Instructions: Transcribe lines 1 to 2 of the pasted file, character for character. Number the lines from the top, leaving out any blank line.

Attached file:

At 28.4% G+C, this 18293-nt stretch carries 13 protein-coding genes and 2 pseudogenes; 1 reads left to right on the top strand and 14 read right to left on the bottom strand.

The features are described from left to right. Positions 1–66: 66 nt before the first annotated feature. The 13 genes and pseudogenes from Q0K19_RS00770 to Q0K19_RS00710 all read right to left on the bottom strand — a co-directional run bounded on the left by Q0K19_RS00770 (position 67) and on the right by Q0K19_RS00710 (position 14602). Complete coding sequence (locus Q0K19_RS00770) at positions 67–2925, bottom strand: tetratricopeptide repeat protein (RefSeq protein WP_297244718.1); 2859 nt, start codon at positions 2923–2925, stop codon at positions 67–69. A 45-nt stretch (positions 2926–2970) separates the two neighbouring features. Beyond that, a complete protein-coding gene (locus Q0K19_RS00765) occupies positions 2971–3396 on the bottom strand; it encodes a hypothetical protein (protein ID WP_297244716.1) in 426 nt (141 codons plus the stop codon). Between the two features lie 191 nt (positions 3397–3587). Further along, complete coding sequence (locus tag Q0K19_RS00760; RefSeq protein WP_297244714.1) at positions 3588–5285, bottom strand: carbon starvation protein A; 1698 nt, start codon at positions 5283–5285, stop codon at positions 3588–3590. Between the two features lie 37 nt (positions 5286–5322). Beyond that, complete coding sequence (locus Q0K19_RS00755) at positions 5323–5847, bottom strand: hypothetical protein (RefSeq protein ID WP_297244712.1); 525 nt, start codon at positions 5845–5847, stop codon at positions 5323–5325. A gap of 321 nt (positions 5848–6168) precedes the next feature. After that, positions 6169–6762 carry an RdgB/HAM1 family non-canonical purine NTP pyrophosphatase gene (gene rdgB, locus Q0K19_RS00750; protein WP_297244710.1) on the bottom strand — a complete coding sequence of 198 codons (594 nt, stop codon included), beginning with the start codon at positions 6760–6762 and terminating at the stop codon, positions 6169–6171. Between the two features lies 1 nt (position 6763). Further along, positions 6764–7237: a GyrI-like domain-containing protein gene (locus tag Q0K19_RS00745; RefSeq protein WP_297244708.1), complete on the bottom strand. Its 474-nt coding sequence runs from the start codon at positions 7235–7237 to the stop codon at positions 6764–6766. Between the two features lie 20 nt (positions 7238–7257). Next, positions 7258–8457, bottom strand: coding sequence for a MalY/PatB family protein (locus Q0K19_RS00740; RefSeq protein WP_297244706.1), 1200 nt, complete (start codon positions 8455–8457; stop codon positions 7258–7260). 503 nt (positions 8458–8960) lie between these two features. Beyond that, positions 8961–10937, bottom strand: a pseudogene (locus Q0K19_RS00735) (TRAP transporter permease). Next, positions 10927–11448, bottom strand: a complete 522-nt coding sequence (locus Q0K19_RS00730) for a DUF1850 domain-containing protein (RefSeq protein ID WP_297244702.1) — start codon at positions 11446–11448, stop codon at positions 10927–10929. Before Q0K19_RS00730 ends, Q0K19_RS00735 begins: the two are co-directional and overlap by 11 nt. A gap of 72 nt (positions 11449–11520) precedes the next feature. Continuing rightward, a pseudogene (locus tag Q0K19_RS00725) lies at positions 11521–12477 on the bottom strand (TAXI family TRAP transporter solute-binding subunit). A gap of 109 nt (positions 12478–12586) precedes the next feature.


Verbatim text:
At 28.4% G+C, this 18293-nt stretch carries 13 protein-coding genes and 2 pseudogenes; 1 reads left to right on the top strand and 14 read right to left on the bottom strand.

The features are described from left to right. Positions 1–66: 66 nt before the first annotated feature. The 13 genes and pseudogenes from Q0K19_RS00770 to Q0K19_RS00710 all read right to left on the bottom strand — a co-directional run bounded on the left by Q0K19_RS00770 (position 67) and on the right by Q0K19_RS00710 (position 14602). Complete coding sequence (locus Q0K19_RS00770) at positions 67–2925, bottom strand: tetratricopeptide repeat protein (RefSeq protein WP_297244718.1); 2859 nt, start codon at positions 2923–2925, stop codon at positions 67–69. A 45-nt stretch (positions 2926–2970) separates the two neighbouring features. Beyond that, a complete protein-coding gene (locus Q0K19_RS00765) occupies positions 2971–3396 on the bottom strand; it encodes a hypothetical protein (protein ID WP_297244716.1) in 426 nt (141 codons plus the stop codon). Between the two features lie 191 nt (positions 3397–3587). Further along, complete coding sequence (locus tag Q0K19_RS00760; RefSeq protein WP_297244714.1) at positions 3588–5285, bottom strand: carbon starvation protein A; 1698 nt, start codon at positions 5283–5285, stop codon at positions 3588–3590. Between the two features lie 37 nt (positions 5286–5322). Beyond that, complete coding sequence (locus Q0K19_RS00755) at positions 5323–5847, bottom strand: hypothetical protein (RefSeq protein ID WP_297244712.1); 525 nt, start codon at positions 5845–5847, stop codon at positions 5323–5325. A gap of 321 nt (positions 5848–6168) precedes the next feature. After that, positions 6169–6762 carry an RdgB/HAM1 family non-canonical purine NTP pyrophosphatase gene (gene rdgB, locus Q0K19_RS00750; protein WP_297244710.1) on the bottom strand — a complete coding sequence of 198 codons (594 nt, stop codon included), beginning with the start codon at positions 6760–6762 and terminating at the stop codon, positions 6169–6171. Between the two features lies 1 nt (position 6763). Further along, positions 6764–7237: a GyrI-like domain-containing protein gene (locus tag Q0K19_RS00745; RefSeq protein WP_297244708.1), complete on the bottom strand. Its 474-nt coding sequence runs from the start codon at positions 7235–7237 to the stop codon at positions 6764–6766. Between the two features lie 20 nt (positions 7238–7257). Next, positions 7258–8457, bottom strand: coding sequence for a MalY/PatB family protein (locus Q0K19_RS00740; RefSeq protein WP_297244706.1), 1200 nt, complete (start codon positions 8455–8457; stop codon positions 7258–7260). 503 nt (positions 8458–8960) lie between these two features. Beyond that, positions 8961–10937, bottom strand: a pseudogene (locus Q0K19_RS00735) (TRAP transporter permease). Next, positions 10927–11448, bottom strand: a complete 522-nt coding sequence (locus Q0K19_RS00730) for a DUF1850 domain-containing protein (RefSeq protein ID WP_297244702.1) — start codon at positions 11446–11448, stop codon at positions 10927–10929. Before Q0K19_RS00730 ends, Q0K19_RS00735 begins: the two are co-directional and overlap by 11 nt. A gap of 72 nt (positions 11449–11520) precedes the next feature. Continuing rightward, a pseudogene (locus tag Q0K19_RS00725) lies at positions 11521–12477 on the bottom strand (TAXI family TRAP transporter solute-binding subunit). A gap of 109 nt (positions 12478–12586) precedes the next feature.